I ride with a motorcycle riding club. We have several dozen people who serve as Road Captains, and I am among that cadre. I had a ride planned for this past Saturday, but canceled it on the day before the ride when the forecast for rain was 70%. Of course, the morning of the ride, the rain forecast had reduced to 20%, but you can’t un-cancel a canceled ride. I was disappointed to let my fellow club members down, but these things happen. (I often over-think weather forecasts!)
So since I caught up on household chores and grocery visits with my LOLITS on Saturday, I had Sunday open for a ride. The weather was sunny, warm, and had a tad lower humidity. I donned my new summer-weight ballistic nylon jacket, breeches, favorite Chippewa Firefighter Boots and met the guys for a ride. However…
…several things were stacked against me for this ride. This included:
1. The air temperature by the time of ride departure was already 90F (32C). The dew point (actual measurement of water in the air) was 63F (17C), which is uncomfortably sticky.
2. I had not eaten or drunk anything since breakfast at 0730. It was now 1200, and I was bordering on dehydration.
3. I was wearing a jacket. No matter how well-ventilated, nonetheless, it is an additional layer retaining heat. I could tell that I was sweating a lot, exacerbating the dehydration.
4. I was riding with a group of experienced riders all of whom have skills that enable them to ride fast through twisty roads without fear. The Road Captain is known to ride fast at sustained speeds 10-15mph (16-24kph) above the posted speed limit.
5. Reviewing the ride route, I knew most of the roads were narrow, hilly, and twisty. Those kind of roads can be fun to ride on if you are taking your time, but not when riding “hot” — trying to keep up with the Road Captain whose riding skills give him greater capability to ride fast and ride “hot”.
I vocalized my concern about the speed of the ride, and was assured that “we’re just going for ice cream for about 37 miles. It will be fun!”
Against my better judgment, I queued up and joined the ride. And it was what I was fearing — a ride too hot.
The roads went along pleasant farmland, pastures, and corn fields. However, instead of cruising along and enjoying the scenery, I found myself “white-knuckling” the grips of my Harley and tensing my muscles as I was controlling my bike with constant up- and down-shifting to control speed. Thankfully, the RC knew to put us in single file on those narrow roads, but he continued to ride well over the posted speed limit.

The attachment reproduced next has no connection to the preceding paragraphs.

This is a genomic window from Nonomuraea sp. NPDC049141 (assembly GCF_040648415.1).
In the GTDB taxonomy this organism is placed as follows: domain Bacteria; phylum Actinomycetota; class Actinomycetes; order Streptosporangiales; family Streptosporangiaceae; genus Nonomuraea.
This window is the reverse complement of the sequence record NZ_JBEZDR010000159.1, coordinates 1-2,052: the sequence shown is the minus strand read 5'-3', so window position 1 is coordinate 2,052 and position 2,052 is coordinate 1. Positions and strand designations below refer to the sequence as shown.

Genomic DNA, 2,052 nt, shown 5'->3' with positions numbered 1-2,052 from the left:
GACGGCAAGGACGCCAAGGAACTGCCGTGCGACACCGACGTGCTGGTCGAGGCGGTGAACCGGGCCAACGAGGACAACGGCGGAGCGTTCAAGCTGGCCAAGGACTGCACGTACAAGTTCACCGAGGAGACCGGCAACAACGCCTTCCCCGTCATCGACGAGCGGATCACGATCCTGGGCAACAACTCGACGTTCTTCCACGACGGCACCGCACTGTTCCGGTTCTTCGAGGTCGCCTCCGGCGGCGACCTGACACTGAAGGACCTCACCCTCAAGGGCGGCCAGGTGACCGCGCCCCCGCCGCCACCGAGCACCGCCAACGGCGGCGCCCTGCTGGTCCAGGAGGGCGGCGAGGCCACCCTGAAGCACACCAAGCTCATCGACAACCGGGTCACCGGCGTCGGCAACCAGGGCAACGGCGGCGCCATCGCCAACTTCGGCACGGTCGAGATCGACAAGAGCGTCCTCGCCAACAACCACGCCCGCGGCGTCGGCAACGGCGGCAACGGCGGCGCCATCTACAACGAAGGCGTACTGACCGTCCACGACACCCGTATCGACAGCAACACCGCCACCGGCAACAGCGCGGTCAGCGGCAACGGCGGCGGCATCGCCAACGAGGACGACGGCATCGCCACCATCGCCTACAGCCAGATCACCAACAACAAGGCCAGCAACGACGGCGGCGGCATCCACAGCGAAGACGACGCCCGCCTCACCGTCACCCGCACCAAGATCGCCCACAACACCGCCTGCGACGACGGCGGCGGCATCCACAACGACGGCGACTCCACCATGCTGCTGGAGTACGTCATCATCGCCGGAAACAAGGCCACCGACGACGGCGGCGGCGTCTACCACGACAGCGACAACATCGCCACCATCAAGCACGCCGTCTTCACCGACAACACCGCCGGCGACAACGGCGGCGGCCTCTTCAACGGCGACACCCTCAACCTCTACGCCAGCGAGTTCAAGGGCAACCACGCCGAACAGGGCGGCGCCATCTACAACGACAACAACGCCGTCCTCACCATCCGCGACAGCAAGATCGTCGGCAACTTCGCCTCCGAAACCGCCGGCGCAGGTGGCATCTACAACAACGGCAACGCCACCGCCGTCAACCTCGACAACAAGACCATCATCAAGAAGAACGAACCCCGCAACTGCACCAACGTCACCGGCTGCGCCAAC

I admit, my riding skills after not riding for about eight weeks are sloppy. Due to a past injury, I cannot take short right turns well. I way oversteer. As we were going through twisty and curvy roads, I was exemplifying “Group Riding Rule #1: Ride Your Own Ride.” That is, it did not matter to me that the riders ahead were pulling away. I was going to take whatever time I needed and space on the road to ride safely. Even if I was causing the riders behind me to have to slow down and delay the overall ride.
However, by the time we got through the back-country narrow twisty roads to a main highway, the group got split up by a traffic light and a car. I had executed a left turn onto the main road just as the light turned red, stopping the riders behind me. I could see the group ahead of me disappearing from view.
I pulled safely to the side of the road doing what is called “breadcrumbing” — that is, the last guy in the line after a turn waits for the others behind him to catch up so they can see where the ride is headed.
As I was waiting for my fellow riders to catch up, I took assessment of how I was feeling. My ears were ringing loudly — my blood pressure was through the roof. I was sore as hell from muscle tenseness. I got a bottle of water from my Tourpak — doesn’t matter that it was months old and hot — water was water. I gulped it down but still was thirsty. Man, had the heat dehydrated me.
When the guys caught up, I signaled the sweep Road Captain to come see me. That’s when I told him that the ride was too fast for me, above my comfortable skill set, and I was not having any fun at all. In fact, I was quite miserable. About the worst group ride I have been on in quite a while. I told him that I was leaving the ride and going home.
Fortunately, the main road we had pulled out on was the same main road off of which I live, but 20 miles south. But I could ride that road home without a problem because it is fairly straight and in good shape.
The sweep RC offered to ride with me, but I assured him that I would be okay. I wanted to leave the ride because I was not having any fun and was not feeling well. The main reason that I wanted to leave the ride is that it was too hot in two ways: 1) physically with temperature & humidity and 2) too fast.
Ultimately, every time you ride, you must take a personal assessment of where you are in the riding space — in your mind and on the road. You must, at all times, “ride your own ride.”
If you’re not having fun, it is not “unmanly” and “uncool” to bail. In fact, it is safer. Had I continued, the dehydration caused from the heat and my insistence on wearing a safety jacket despite the heat of the day could have — could have — caused something worse to happen.
After the RC went ahead, I turned around and began the ride home. I saw a small convenience store, pulled in, and got two bottles of fresh, cool water. I drank them, relaxed, and was much better riding home.
Lesson learned: if you insist on ATGATT (all the gear, all the time), you may just have to opt out of riding when the weather is severely hot.
Life is short: ride your own ride.